• Antipsychotic drugs;
  • Dopamine receptors;
  • Positron emission tomography;
  • Schizophrenia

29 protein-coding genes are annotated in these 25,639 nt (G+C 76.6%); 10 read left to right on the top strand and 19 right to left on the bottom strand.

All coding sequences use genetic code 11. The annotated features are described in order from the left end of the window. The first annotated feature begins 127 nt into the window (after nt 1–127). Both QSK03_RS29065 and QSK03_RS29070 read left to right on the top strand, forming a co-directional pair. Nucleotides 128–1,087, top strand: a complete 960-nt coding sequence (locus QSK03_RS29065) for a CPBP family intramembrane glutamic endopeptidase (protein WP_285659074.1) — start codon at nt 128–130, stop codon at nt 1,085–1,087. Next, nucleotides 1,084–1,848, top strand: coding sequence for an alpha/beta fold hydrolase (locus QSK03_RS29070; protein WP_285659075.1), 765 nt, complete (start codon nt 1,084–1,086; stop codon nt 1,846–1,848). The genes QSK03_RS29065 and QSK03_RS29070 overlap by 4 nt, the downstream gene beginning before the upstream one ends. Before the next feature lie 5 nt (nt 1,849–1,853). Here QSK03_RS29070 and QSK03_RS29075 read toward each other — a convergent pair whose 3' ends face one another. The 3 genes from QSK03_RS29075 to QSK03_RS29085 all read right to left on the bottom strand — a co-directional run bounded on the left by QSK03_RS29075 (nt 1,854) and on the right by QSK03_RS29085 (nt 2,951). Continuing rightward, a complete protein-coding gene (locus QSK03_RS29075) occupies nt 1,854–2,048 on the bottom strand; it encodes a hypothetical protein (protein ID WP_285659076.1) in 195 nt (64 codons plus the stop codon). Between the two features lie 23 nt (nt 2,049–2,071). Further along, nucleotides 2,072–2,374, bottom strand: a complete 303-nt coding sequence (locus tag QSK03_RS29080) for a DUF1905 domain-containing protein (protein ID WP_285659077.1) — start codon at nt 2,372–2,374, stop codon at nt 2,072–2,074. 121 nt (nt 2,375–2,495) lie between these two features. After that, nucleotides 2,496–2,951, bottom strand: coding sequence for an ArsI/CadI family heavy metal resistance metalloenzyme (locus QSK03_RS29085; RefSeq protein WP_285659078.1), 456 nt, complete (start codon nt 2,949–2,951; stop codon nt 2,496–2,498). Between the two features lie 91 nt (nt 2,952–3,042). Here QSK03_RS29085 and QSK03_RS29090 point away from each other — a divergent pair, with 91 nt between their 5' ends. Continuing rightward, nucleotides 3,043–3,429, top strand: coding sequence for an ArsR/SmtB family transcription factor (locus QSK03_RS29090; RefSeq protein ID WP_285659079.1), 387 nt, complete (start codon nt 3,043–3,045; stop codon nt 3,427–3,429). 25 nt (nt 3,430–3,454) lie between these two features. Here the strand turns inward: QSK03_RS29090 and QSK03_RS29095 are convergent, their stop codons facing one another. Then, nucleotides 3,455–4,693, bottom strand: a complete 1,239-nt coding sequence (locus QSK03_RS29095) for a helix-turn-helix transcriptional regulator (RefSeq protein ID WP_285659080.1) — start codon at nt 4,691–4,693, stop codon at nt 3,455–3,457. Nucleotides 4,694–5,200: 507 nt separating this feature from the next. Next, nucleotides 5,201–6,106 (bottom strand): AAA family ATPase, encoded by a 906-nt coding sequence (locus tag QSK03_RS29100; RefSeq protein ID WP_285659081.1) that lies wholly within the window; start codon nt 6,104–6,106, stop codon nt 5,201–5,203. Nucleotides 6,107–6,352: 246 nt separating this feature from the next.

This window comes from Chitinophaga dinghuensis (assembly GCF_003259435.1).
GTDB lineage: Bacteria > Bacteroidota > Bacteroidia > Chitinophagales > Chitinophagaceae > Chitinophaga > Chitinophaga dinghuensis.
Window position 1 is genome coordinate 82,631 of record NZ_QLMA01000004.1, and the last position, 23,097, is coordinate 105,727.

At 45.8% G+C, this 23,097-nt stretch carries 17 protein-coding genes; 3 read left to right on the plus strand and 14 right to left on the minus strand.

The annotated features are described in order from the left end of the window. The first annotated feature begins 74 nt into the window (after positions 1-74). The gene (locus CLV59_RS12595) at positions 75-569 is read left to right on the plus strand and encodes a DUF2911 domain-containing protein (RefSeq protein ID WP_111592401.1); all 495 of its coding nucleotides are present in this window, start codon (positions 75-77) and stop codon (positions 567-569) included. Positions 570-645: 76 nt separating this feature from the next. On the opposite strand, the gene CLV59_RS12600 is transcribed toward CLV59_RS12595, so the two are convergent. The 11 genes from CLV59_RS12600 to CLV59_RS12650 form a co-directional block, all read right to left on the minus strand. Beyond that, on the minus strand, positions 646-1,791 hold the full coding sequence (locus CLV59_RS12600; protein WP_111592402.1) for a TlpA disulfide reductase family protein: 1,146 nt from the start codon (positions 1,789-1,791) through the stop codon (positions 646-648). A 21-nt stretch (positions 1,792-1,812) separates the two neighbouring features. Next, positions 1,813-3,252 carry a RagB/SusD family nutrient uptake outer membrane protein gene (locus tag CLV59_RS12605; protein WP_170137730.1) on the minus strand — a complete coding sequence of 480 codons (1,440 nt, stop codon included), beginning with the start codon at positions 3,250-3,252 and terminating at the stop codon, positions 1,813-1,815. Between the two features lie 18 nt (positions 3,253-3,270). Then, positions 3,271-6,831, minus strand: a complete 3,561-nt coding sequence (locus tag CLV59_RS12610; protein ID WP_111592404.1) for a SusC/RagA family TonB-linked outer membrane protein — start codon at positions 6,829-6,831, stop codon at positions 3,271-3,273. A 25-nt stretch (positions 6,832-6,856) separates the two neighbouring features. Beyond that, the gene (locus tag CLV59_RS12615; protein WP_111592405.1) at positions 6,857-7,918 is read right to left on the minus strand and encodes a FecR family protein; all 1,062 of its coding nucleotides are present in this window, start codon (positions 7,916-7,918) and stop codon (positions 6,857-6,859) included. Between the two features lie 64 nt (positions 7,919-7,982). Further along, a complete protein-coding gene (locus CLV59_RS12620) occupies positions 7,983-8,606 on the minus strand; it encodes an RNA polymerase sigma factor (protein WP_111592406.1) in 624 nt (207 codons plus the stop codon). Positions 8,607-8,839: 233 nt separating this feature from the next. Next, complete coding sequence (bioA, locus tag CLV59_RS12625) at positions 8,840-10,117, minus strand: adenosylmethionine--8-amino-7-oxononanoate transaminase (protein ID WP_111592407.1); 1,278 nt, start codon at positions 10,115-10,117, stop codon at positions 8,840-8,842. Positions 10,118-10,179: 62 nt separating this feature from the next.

Antipsychotic drugs were introduced in the early 50s on the basis of clinical observations in patients with schizophrenia. Experimental studies later revealed that antagonism at the D2 dopamine receptor is a common characteristic of all antipsychotic drugs. In the 80s, the advent of brain imaging technologies such as positron emission tomography (PET) allowed for direct noninvasive studies of drug binding in treated patients. The concept receptor occupancy is defined as the fraction (%) of a receptor population that is occupied during treatment with an unlabelled drug. With regard to antipsychotic drugs, the radioligand [11C]-raclopride has been the most widely used for binding to the D2/D3-dopamine receptors. The present review discusses the contribution from molecular imaging to the current understanding of mechanism of action (MoA) of antipsychotic drugs. Consistent initial PET-findings of high D2-receptor occupancy in the striatum of patients responding to different antipsychotic drug treatments provided clinical support for the dopamine hypothesis of antipsychotic drug action. It has subsequently been demonstrated that patients with extrapyramidal syndromes (EPS) have higher occupancy (above 80%) than patients with good response but no EPS (65–80%). The PET-defined interval for optimal antipsychotic drug treatment has been implemented in the evolvement of dose recommendations for classical as well as more recently developed drugs. Another consistent finding is lower D2-occupancy during treatment with the prototype atypical antipsychotic clozapine. The MoA of clozapine remains to be fully understood and may include nondopaminergic mechanisms. A general limitation is that currently available PET-radioligands are not selective for any of the five dopamine receptor subtypes. Current attempts at developing such ligands may provide the tools required to refine further the MoA of antipsychotic drugs.